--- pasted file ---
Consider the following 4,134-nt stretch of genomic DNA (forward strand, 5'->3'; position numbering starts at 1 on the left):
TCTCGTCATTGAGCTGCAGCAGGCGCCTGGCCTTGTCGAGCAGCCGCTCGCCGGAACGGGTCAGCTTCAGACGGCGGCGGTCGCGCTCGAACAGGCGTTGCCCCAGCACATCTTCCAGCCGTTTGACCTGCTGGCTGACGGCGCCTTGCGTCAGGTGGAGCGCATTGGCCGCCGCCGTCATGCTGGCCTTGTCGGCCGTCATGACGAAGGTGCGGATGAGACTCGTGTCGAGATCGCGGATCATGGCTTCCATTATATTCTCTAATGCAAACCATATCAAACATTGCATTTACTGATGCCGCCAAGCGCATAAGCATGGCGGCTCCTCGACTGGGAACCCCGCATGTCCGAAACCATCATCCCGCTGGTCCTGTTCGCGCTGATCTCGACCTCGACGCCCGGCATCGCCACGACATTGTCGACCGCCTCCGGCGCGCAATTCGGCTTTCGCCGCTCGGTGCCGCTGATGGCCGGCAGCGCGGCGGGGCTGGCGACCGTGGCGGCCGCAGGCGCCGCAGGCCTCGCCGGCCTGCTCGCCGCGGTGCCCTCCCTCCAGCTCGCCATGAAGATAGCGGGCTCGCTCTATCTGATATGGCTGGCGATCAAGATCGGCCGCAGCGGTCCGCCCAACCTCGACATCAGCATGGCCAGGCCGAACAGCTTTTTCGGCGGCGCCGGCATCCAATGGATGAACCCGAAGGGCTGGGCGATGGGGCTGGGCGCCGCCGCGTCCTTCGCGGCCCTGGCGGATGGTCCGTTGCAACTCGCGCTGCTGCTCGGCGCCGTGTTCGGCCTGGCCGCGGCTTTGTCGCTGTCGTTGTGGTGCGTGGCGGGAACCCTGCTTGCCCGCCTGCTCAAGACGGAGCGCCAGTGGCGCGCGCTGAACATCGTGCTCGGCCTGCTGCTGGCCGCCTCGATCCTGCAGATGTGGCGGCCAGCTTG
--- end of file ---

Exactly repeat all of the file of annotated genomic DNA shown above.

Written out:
Consider the following 4,134-nt stretch of genomic DNA (forward strand, 5'->3'; position numbering starts at 1 on the left):
TCTCGTCATTGAGCTGCAGCAGGCGCCTGGCCTTGTCGAGCAGCCGCTCGCCGGAACGGGTCAGCTTCAGACGGCGGCGGTCGCGCTCGAACAGGCGTTGCCCCAGCACATCTTCCAGCCGTTTGACCTGCTGGCTGACGGCGCCTTGCGTCAGGTGGAGCGCATTGGCCGCCGCCGTCATGCTGGCCTTGTCGGCCGTCATGACGAAGGTGCGGATGAGACTCGTGTCGAGATCGCGGATCATGGCTTCCATTATATTCTCTAATGCAAACCATATCAAACATTGCATTTACTGATGCCGCCAAGCGCATAAGCATGGCGGCTCCTCGACTGGGAACCCCGCATGTCCGAAACCATCATCCCGCTGGTCCTGTTCGCGCTGATCTCGACCTCGACGCCCGGCATCGCCACGACATTGTCGACCGCCTCCGGCGCGCAATTCGGCTTTCGCCGCTCGGTGCCGCTGATGGCCGGCAGCGCGGCGGGGCTGGCGACCGTGGCGGCCGCAGGCGCCGCAGGCCTCGCCGGCCTGCTCGCCGCGGTGCCCTCCCTCCAGCTCGCCATGAAGATAGCGGGCTCGCTCTATCTGATATGGCTGGCGATCAAGATCGGCCGCAGCGGTCCGCCCAACCTCGACATCAGCATGGCCAGGCCGAACAGCTTTTTCGGCGGCGCCGGCATCCAATGGATGAACCCGAAGGGCTGGGCGATGGGGCTGGGCGCCGCCGCGTCCTTCGCGGCCCTGGCGGATGGTCCGTTGCAACTCGCGCTGCTGCTCGGCGCCGTGTTCGGCCTGGCCGCGGCTTTGTCGCTGTCGTTGTGGTGCGTGGCGGGAACCCTGCTTGCCCGCCTGCTCAAGACGGAGCGCCAGTGGCGCGCGCTGAACATCGTGCTCGGCCTGCTGCTGGCCGCCTCGATCCTGCAGATGTGGCGGCCAGCTTG